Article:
The Gilbert and Sullivan Story
by John Kenrick
(All the photos below are thumbnails click on them to see larger versions.)
Beginning in the 1870s, three Englishmen -- playwright William S. Gilbert and composer Arthur Sullivan --revolutionized the musical theatre, creating a series of witty, melodic operettas that set a new standard for stage professionalism. Sullivan's music sparkled with fresh melody, and Gilbert's librettos blended silliness and satire in settings that ranged from pure fantasy to the utterly realistic. Innovative producer Richard D'Oyly Carte publicized these shows as "light operas", but by any name, they were musicals some of the finest the world would ever see in any language.
Gilbert was an unsuccessful attorney before a series of his illustrated comic poems were published in several popular British magazines. This opened the way to a successful career as a London playwright and director. At the same time, Sullivan was winning acclaim as Britain's most promising serious composer, but he was quite willing to compose lighter pieces to cover the expenses of the high-society lifestyle he craved. Both men had written minor musical shows with other collaborators, but neither expected that musical theatre would be their key to lasting fame.
In the 1860s, the British musical theatre consisted of variety shows, French operettas, and the slapdash comic light operas presented by John Hollingshead at his Gaiety Theatre. Hollingshead hired Gilbert and Sullivan to create Thespis (1871 - 63), a mythological spoof involving a theatrical troupe that stumbles onto Mount Olympus and trades places with the aging Greek gods. Written and staged in a frantic five weeks, Gilbert himself later dismissed this show as "crude and ineffective," but it impressed at least one audience member aspiring producer Richard D'Oyly Carte. Four years later, when Carte needed a one-act "curtain raiser" to share the bill with his production of Offenbach's La Perichole at London's Opera Comique, he convinced G&S to adapt one of Gilbert's satirical poems.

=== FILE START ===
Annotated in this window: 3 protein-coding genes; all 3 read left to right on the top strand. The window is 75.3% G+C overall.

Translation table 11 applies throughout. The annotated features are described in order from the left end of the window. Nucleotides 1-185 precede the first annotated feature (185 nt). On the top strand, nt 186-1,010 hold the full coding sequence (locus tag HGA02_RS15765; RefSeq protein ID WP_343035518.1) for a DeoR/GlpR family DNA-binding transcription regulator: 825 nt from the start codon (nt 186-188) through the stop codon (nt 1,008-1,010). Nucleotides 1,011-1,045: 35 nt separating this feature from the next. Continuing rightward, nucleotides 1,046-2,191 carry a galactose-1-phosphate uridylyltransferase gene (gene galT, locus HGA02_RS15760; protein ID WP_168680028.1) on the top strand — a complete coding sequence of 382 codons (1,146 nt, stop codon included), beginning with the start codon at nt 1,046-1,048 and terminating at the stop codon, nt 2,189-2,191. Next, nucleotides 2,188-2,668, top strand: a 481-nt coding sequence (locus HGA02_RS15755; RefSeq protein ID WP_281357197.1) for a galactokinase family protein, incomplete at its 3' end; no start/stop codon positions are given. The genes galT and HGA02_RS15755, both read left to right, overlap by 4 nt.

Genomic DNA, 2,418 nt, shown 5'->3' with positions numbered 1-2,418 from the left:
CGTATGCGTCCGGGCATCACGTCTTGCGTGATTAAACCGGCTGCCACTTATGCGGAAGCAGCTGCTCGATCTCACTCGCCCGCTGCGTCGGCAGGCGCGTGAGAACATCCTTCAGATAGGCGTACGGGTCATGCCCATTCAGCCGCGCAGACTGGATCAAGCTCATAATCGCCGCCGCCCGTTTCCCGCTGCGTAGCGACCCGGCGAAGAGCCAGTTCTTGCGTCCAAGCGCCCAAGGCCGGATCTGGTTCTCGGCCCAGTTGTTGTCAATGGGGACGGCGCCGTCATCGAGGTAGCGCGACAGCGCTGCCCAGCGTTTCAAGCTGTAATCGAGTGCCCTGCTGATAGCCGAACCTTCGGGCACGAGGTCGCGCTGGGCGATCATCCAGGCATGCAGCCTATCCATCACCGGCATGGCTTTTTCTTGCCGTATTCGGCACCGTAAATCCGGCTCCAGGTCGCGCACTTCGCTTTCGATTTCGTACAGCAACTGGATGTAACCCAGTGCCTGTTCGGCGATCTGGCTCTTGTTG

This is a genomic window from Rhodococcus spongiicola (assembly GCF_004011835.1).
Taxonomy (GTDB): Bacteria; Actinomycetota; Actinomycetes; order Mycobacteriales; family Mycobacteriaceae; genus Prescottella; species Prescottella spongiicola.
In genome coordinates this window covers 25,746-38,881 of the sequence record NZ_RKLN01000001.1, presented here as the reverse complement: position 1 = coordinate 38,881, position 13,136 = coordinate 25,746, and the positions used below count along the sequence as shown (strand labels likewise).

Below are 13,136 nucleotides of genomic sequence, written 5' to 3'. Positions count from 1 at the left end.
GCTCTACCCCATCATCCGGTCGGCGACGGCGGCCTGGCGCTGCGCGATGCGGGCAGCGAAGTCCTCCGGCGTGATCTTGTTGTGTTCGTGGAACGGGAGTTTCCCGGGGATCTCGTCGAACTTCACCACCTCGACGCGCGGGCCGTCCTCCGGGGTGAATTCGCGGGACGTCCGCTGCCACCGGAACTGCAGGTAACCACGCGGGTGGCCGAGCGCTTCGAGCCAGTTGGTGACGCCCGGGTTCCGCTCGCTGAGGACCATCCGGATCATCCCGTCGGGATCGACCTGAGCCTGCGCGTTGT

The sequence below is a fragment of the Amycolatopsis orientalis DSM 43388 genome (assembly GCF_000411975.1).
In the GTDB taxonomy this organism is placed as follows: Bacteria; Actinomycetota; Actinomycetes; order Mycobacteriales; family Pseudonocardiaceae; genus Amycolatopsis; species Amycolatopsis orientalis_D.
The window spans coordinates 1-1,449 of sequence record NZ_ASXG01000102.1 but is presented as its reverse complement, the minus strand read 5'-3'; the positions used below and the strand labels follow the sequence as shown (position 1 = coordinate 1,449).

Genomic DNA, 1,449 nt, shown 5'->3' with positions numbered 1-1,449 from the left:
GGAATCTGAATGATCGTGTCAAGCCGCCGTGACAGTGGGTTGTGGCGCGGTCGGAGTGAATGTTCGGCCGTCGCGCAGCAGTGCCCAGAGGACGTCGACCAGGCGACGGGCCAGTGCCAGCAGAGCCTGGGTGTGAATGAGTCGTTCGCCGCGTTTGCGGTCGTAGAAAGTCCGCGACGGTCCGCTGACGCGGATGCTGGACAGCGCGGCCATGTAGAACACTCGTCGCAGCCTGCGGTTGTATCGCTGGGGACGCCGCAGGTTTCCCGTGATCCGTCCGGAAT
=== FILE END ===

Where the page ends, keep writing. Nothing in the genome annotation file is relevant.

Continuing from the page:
Trial By Jury: The Curtain Raiser
The resulting thirty five minute musical eclipsed La Perichole and became the talk of London. Trial By Jury (1875 - 131) was a delicious spoof of a breach of promise trial, a now-forgotten procedure where a man could be sued by a woman for withdrawing a proposal of marriage. In the show, the defendant is a roguish playboy, the pretty plaintiff (wearing her wedding dress) flirts shamelessly with the all-male jury, and an amoral judge shamelessly resolves the case by marrying the girl himself. Trial By Jury established several comic themes that would run through most of Gilbert and Sullivan's shows
- unqualified men who have oiled their way into high public office
- the course of true love flows in surprising directions
- a flagrant disdain for women over 40 years of age
Example: Trial's "Learned Judge" (originally portrayed by Sullivan's brother Frederic) sings of the questionable tactics that brought him to his exalted position --
At Westminster Hall
I danced a dance,
Like a semi-despondent fury;
For I thought I never
Should hit on a chance
Of addressing a British Jury.
But I soon got tired
Of third-class journeys,
And dinners of bread and water;
So I fell in love
With a rich attorney's
Elderly, ugly daughter.
The rich attorney,
He jumped with joy,
And replied to my fond professions:
"You shall reap the rewards
Of your pluck, my boy,
At the Bailey and
"You'll soon get used
To her looks," said he,
"And a very nice girl
You will find her!
She may very well pass
In the dusk,
With a light behind her!"
Although both Gilbert and Sullivan looked on operetta as a sideline, they realized it could prove very profitable. So D'Oyly Carte had little if any trouble persuading them to attempt a full-length work.
The Sorcerer (1877 - 178) involved magician John Wellington Wells, who wreaks havoc in a small English village with a love potion. By having members of the upper and lower classes fall in love with each other, The Sorcerer lampooned Victorian notions of social propriety and class distinction, but it's comedy was so polished, witty and utterly respectable that no one took offense. It had a healthy run, and unauthorized productions soon appeared in the United States, which at that time did not recognize international copyrights.
Gilbert and Sullivan were initiating a form of British operetta that was quite unlike its continental predecessors. The sexual references and situations found in Offenbach were avoided. Where French operettas usually had cartoonish characters, G&S made a conscious effort to use more familiar, believable characters. Most of the townspeople in The Sorcerer were the sort that British audiences knew from everyday life -- with the obvious exception of the slightly bizarre title character.
Encouraged by The Sorcerer's profitable run, the authors next wrote an operetta that had even greater fun with British social conventions. They succeeded beyond their wildest dreams, creating a show that would reshape the popular musical theatre on both sides of the Atlantic.